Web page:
PENGUINS, whales and icebergs are usually the things you’re expecting to see on a cruise to Antarctica, but as Ben Groundwater discovers, it’s the human element of the white continent that will surprise you.

You’ve probably never wondered what Ukrainian scientists do with their spare time. It’s not something that requires much thought in most of our everyday lives. And yet here you are in a research base in the heart of Antarctica, in a pod that feels like a space station, cloistered from wind and snow in the same way you would be shielded from the dark emptiness of space, looking around the quarters of the scientists who live here, peering into their lives and wondering: what do they actually do here? The answer is fascinating, and not entirely comforting.

This is Vernadsky Station, an active Ukrainian scientific base on Galindez Island, a rocky outcrop within paddling distance of mainland Antarctica. The station is one of the most accessible on the continent, in the northern reaches of the Antarctic Peninsula, and it’s a regular stop for cruise ships, which call past here to introduce visitors to the human side of a very inhuman place.

People live here in Antarctica. Not always full-time, but still, they do entire winters within four walls here, winters where they receive no visitors, where the dark and the cold could surely drive you mad.

But they don’t seem mad. The scientists who greet us the day we arrive — a brilliant afternoon, sunny and warm by Antarctic standards — are generous and friendly, happy to see new faces, only too pleased to take us on a tour and give us a window into their lives.

This day is a reminder once again of the unexpected highlight of a trip to Antarctica: the people. You come here for the wildlife, for the penguins and seals, the whales and the birds. You come here for the spectacular vistas of snow-covered shores and creaking glaciers. But what you go home talking about is the people.

Most, admittedly, are on board the cruise ship. On mine there’s Augustin, the cruise leader, an Argentinian with a witty turn of phrase and a passion for the world’s most inhospitable continent. Then there are the two Austrian guides who cycled around the world before taking this job, who decided to ride their bikes south from Norway and stop when they got tired and made it all the way to Cape Town. And continued.

There are the fellow passengers, the Spanish students on the field trip of a lifetime; the Dutch couple with the quirky sense of humour; the English friends spending all their money; the Aussie blokes here “for a good time, not a long time”.

An Antarctica cruise involves a lot of time on a ship — it has to, with a three-day crossing of the Drake Passage, from southern Argentina, to get there, and another three-day crossing to get back. And there’s another five days of zipping around the Antarctic Peninsula.

You come here for the penguins, but they’re such a small part of the adventure. Mostly it’s the people, those you spend long days at sea with, those you sit next to in the dining room, that you relax with in the lounge.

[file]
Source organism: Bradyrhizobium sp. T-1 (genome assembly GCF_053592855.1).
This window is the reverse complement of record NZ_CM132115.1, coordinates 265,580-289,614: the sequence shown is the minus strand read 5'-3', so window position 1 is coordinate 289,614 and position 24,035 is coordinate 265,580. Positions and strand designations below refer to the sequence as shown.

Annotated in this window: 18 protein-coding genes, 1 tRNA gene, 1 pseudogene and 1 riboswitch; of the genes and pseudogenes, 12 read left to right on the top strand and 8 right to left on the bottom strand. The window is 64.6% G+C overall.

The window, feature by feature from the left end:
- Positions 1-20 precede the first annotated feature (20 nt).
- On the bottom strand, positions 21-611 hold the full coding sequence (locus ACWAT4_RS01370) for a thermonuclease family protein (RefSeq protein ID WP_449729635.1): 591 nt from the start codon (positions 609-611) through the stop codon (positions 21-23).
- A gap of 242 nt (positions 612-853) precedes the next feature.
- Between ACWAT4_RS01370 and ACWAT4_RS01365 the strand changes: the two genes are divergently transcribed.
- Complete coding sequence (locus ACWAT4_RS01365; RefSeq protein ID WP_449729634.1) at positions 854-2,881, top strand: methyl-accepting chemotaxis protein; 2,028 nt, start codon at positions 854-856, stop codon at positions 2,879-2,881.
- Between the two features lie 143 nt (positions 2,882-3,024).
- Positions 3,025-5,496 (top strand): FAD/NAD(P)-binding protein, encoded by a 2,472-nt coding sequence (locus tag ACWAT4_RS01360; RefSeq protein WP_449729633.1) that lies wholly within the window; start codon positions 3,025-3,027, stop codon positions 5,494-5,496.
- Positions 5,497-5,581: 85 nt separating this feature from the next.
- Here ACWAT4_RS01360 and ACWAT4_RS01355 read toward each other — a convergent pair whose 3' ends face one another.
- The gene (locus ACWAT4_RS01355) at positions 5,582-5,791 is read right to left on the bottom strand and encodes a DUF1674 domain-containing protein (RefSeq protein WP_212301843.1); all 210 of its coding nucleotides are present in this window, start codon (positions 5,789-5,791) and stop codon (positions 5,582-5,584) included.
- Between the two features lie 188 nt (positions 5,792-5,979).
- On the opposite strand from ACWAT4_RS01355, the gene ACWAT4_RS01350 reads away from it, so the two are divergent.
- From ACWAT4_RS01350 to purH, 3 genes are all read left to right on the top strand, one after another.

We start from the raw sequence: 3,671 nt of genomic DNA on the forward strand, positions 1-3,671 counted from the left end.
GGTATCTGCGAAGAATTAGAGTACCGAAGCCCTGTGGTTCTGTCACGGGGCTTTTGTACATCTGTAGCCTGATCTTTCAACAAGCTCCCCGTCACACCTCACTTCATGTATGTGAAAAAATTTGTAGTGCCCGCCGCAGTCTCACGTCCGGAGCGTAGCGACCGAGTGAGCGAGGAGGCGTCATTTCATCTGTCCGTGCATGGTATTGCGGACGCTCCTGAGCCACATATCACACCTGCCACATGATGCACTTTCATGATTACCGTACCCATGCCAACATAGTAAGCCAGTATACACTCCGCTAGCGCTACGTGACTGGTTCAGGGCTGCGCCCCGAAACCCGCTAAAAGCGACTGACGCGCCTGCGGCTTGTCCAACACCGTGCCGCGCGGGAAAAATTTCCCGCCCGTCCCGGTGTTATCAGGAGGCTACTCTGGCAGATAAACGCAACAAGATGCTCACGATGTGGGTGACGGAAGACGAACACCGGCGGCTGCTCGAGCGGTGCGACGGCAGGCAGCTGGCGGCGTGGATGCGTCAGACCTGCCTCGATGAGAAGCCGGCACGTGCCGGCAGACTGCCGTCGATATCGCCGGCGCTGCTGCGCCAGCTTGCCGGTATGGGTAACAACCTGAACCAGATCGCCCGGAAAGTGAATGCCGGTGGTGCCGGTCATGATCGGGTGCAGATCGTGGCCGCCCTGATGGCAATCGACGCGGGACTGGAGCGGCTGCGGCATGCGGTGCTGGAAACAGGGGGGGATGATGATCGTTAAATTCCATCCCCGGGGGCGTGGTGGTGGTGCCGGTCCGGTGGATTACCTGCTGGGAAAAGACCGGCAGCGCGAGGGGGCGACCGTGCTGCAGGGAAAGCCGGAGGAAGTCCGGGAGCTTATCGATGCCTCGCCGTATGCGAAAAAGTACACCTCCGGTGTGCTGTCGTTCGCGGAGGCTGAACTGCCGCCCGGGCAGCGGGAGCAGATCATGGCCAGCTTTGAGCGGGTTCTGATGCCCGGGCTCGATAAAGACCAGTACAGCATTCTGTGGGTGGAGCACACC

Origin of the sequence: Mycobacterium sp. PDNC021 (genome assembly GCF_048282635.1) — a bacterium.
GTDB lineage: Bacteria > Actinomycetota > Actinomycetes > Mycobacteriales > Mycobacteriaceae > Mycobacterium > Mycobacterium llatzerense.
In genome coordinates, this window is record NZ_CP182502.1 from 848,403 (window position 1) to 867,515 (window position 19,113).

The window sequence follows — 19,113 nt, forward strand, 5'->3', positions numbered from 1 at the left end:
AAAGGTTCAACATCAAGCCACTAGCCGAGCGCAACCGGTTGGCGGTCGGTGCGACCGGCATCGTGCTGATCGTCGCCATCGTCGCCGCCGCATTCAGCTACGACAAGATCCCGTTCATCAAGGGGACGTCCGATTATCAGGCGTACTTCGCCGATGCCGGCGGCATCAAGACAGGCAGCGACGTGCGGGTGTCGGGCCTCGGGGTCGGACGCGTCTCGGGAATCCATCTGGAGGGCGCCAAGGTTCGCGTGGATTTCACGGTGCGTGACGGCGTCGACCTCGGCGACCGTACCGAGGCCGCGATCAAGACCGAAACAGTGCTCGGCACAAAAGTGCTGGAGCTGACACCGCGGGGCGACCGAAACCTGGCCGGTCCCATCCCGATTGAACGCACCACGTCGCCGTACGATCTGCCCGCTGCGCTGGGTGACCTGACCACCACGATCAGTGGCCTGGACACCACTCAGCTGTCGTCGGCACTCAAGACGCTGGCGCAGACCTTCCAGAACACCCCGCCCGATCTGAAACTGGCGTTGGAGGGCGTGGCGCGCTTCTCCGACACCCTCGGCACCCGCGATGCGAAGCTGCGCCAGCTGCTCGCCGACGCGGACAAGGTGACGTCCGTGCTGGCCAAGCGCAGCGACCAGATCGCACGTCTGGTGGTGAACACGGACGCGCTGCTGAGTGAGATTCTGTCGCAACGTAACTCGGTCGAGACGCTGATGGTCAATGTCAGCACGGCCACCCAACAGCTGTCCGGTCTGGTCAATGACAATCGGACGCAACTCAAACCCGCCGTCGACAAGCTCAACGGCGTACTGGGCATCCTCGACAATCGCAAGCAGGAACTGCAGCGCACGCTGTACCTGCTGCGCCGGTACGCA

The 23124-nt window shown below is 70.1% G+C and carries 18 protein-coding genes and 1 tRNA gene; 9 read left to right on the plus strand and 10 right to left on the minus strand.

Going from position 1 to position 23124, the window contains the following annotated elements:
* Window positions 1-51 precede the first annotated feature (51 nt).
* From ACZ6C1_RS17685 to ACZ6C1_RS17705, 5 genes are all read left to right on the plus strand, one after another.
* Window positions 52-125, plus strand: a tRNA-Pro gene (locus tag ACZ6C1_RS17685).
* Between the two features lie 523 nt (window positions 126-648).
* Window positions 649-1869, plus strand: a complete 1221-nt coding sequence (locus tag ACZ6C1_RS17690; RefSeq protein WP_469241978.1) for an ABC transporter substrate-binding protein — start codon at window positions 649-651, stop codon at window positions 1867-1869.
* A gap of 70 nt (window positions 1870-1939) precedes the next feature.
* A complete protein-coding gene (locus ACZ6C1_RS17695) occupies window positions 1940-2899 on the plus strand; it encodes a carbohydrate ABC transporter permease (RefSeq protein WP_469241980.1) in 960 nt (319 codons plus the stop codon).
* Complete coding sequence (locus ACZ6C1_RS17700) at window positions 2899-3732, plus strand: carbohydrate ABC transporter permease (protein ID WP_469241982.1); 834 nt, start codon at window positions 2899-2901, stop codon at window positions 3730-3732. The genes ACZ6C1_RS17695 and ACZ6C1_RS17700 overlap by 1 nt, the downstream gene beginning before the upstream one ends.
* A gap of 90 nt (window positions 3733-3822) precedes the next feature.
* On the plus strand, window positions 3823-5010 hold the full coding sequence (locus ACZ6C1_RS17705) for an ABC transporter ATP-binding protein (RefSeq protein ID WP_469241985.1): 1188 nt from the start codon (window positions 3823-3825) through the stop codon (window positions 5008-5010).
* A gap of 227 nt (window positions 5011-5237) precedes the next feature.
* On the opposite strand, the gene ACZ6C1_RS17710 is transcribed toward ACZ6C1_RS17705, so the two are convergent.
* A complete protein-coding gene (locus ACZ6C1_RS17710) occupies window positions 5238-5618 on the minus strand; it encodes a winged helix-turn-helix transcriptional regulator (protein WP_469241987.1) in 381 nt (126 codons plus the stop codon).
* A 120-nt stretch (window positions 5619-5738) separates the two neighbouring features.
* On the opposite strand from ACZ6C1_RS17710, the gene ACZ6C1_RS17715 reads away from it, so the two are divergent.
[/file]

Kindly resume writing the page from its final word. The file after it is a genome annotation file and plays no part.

Everyone is so well behaved on the outward journey, attending every lecture, listening diligently, getting to know everyone else on board. We all wake early for shore excursions once we’ve arrived. We go to bed early to prepare for exciting days.

It’s only on the return trip that people revert to their travelling type, that everyone starts drinking and dancing and adding new memories to an already amazing trip.

You don’t meet many new people on Antarctica proper. Near the Ukrainian research base there’s the spectre of explorers past at Wordie House, the former British station that has been left just as it was when it was deserted in 1954, complete with wood-burning stove and canned supplies. People lived here once, battling the formidable elements.

Now though, the only inhabitants are those at Vernadsky Research Base. They work here. They live here. They play here.

And what does that entail? They play football, the scientists explain. Turns out there’s another research base close by, and on sunny days the crews take to the frozen ground outside their cabins and boot a football around and challenge for a cup.

They watch TV. They play chess. Oh, and they distil their own vodka using Antarctic sheet ice and use it to stock their own bar, which has a pool table and a stereo, and is covered in various bits of paraphernalia from around the world, and what looks like about 200 or so bras.

Here’s the deal for visitors at Vernadsky Station: a shot of home-distilled vodka will cost you one US dollar. If, however, you opt to slip your bra off and leave it behind at the bar, the drinks are free. Those questionable souvenirs are now strung up around the room and most definitely do not get used for any other purpose during the long winters.

As you shoot vodka and play pool and listen to AC/DC and prepare to head back to the ship for another adventure, it dawns on you that it’s perhaps best to not consider what Ukrainian scientists do with their spare time.


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